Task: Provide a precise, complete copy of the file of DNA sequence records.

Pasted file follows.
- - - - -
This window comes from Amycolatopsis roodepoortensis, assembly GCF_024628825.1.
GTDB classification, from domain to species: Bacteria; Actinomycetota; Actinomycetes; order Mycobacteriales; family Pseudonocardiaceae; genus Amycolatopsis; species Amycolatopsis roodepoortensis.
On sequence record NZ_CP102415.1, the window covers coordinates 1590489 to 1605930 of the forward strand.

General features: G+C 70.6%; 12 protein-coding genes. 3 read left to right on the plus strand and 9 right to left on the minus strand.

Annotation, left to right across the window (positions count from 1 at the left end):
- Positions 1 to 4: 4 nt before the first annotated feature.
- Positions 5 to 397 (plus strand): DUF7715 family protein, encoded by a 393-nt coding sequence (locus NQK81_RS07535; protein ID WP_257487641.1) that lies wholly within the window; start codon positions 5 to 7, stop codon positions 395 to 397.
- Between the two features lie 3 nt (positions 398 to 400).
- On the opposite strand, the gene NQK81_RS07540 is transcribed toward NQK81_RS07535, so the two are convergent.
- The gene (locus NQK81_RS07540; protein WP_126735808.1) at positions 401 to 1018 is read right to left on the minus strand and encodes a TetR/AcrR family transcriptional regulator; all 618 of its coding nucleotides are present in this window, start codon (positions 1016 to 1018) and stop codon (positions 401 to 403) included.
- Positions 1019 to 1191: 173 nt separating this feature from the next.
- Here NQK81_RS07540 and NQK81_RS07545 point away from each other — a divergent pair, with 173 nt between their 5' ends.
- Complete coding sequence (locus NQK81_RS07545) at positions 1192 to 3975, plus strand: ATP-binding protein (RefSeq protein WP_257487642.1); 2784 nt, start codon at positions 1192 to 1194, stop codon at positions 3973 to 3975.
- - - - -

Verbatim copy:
This window comes from Amycolatopsis roodepoortensis, assembly GCF_024628825.1.
GTDB classification, from domain to species: Bacteria; Actinomycetota; Actinomycetes; order Mycobacteriales; family Pseudonocardiaceae; genus Amycolatopsis; species Amycolatopsis roodepoortensis.
On sequence record NZ_CP102415.1, the window covers coordinates 1590489 to 1605930 of the forward strand.

General features: G+C 70.6%; 12 protein-coding genes. 3 read left to right on the plus strand and 9 right to left on the minus strand.

Annotation, left to right across the window (positions count from 1 at the left end):
- Positions 1 to 4: 4 nt before the first annotated feature.
- Positions 5 to 397 (plus strand): DUF7715 family protein, encoded by a 393-nt coding sequence (locus NQK81_RS07535; protein ID WP_257487641.1) that lies wholly within the window; start codon positions 5 to 7, stop codon positions 395 to 397.
- Between the two features lie 3 nt (positions 398 to 400).
- On the opposite strand, the gene NQK81_RS07540 is transcribed toward NQK81_RS07535, so the two are convergent.
- The gene (locus NQK81_RS07540; protein WP_126735808.1) at positions 401 to 1018 is read right to left on the minus strand and encodes a TetR/AcrR family transcriptional regulator; all 618 of its coding nucleotides are present in this window, start codon (positions 1016 to 1018) and stop codon (positions 401 to 403) included.
- Positions 1019 to 1191: 173 nt separating this feature from the next.
- Here NQK81_RS07540 and NQK81_RS07545 point away from each other — a divergent pair, with 173 nt between their 5' ends.
- Complete coding sequence (locus NQK81_RS07545) at positions 1192 to 3975, plus strand: ATP-binding protein (RefSeq protein WP_257487642.1); 2784 nt, start codon at positions 1192 to 1194, stop codon at positions 3973 to 3975.